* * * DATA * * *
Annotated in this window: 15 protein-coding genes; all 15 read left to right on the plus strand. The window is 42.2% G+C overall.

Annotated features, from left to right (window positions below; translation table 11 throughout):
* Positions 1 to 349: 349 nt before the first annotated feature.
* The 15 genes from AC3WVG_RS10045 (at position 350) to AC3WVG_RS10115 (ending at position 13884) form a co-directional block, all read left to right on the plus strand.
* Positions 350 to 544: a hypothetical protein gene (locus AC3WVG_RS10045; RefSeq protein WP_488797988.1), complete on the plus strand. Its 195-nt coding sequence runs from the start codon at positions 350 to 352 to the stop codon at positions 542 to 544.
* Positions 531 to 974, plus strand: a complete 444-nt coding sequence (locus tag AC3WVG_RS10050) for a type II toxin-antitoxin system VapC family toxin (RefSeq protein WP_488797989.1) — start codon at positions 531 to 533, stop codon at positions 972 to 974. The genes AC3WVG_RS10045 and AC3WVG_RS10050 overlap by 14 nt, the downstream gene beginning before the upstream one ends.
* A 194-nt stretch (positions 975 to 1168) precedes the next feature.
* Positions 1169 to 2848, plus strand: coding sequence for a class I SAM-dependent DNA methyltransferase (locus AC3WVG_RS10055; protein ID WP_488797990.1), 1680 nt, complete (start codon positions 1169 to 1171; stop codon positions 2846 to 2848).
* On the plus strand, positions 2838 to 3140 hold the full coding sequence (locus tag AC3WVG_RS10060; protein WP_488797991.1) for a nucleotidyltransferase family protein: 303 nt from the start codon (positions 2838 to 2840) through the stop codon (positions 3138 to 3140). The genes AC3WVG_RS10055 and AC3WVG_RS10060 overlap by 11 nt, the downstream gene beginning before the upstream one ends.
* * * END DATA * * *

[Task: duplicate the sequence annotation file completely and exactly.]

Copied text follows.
Annotated in this window: 15 protein-coding genes; all 15 read left to right on the plus strand. The window is 42.2% G+C overall.

Annotated features, from left to right (window positions below; translation table 11 throughout):
* Positions 1 to 349: 349 nt before the first annotated feature.
* The 15 genes from AC3WVG_RS10045 (at position 350) to AC3WVG_RS10115 (ending at position 13884) form a co-directional block, all read left to right on the plus strand.
* Positions 350 to 544: a hypothetical protein gene (locus AC3WVG_RS10045; RefSeq protein WP_488797988.1), complete on the plus strand. Its 195-nt coding sequence runs from the start codon at positions 350 to 352 to the stop codon at positions 542 to 544.
* Positions 531 to 974, plus strand: a complete 444-nt coding sequence (locus tag AC3WVG_RS10050) for a type II toxin-antitoxin system VapC family toxin (RefSeq protein WP_488797989.1) — start codon at positions 531 to 533, stop codon at positions 972 to 974. The genes AC3WVG_RS10045 and AC3WVG_RS10050 overlap by 14 nt, the downstream gene beginning before the upstream one ends.
* A 194-nt stretch (positions 975 to 1168) precedes the next feature.
* Positions 1169 to 2848, plus strand: coding sequence for a class I SAM-dependent DNA methyltransferase (locus AC3WVG_RS10055; protein ID WP_488797990.1), 1680 nt, complete (start codon positions 1169 to 1171; stop codon positions 2846 to 2848).
* On the plus strand, positions 2838 to 3140 hold the full coding sequence (locus tag AC3WVG_RS10060; protein WP_488797991.1) for a nucleotidyltransferase family protein: 303 nt from the start codon (positions 2838 to 2840) through the stop codon (positions 3138 to 3140). The genes AC3WVG_RS10055 and AC3WVG_RS10060 overlap by 11 nt, the downstream gene beginning before the upstream one ends.